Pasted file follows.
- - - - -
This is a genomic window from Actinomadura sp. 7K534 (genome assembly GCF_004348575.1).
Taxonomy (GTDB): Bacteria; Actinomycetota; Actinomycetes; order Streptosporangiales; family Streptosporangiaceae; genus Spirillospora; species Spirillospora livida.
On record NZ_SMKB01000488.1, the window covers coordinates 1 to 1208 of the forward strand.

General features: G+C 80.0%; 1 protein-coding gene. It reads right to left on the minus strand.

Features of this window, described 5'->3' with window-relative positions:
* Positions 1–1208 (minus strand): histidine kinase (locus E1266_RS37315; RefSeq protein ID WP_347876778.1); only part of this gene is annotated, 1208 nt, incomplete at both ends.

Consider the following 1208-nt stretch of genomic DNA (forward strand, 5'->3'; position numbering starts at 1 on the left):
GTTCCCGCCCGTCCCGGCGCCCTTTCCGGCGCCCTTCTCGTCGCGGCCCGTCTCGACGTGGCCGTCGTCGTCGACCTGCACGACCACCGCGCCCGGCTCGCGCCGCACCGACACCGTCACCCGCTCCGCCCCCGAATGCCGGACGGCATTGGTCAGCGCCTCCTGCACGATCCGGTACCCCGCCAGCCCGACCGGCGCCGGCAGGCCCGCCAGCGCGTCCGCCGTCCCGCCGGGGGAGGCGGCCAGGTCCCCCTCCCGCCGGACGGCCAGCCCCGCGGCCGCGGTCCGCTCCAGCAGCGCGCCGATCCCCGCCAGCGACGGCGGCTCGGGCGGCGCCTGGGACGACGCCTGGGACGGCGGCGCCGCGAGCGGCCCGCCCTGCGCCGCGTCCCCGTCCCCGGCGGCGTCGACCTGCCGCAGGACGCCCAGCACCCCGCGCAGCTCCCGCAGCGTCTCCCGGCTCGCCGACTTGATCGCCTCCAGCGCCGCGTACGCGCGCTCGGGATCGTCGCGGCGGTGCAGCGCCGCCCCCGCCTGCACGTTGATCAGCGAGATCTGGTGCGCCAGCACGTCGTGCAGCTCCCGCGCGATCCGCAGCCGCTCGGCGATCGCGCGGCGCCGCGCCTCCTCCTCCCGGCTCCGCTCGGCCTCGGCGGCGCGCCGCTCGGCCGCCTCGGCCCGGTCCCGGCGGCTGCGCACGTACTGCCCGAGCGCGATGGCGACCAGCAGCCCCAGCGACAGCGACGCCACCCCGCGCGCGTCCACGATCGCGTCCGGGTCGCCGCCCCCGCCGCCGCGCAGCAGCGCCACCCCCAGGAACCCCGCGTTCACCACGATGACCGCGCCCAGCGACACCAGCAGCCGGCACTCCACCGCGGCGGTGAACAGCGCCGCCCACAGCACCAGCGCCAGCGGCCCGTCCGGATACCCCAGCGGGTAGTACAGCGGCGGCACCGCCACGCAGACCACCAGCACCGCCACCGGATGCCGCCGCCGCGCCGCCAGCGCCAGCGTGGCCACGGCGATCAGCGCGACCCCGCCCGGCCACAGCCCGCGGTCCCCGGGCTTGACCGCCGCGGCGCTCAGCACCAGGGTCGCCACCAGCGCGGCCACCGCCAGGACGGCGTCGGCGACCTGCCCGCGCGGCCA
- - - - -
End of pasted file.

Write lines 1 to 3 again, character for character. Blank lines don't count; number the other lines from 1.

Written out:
This is a genomic window from Actinomadura sp. 7K534 (genome assembly GCF_004348575.1).
Taxonomy (GTDB): Bacteria; Actinomycetota; Actinomycetes; order Streptosporangiales; family Streptosporangiaceae; genus Spirillospora; species Spirillospora livida.
On record NZ_SMKB01000488.1, the window covers coordinates 1 to 1208 of the forward strand.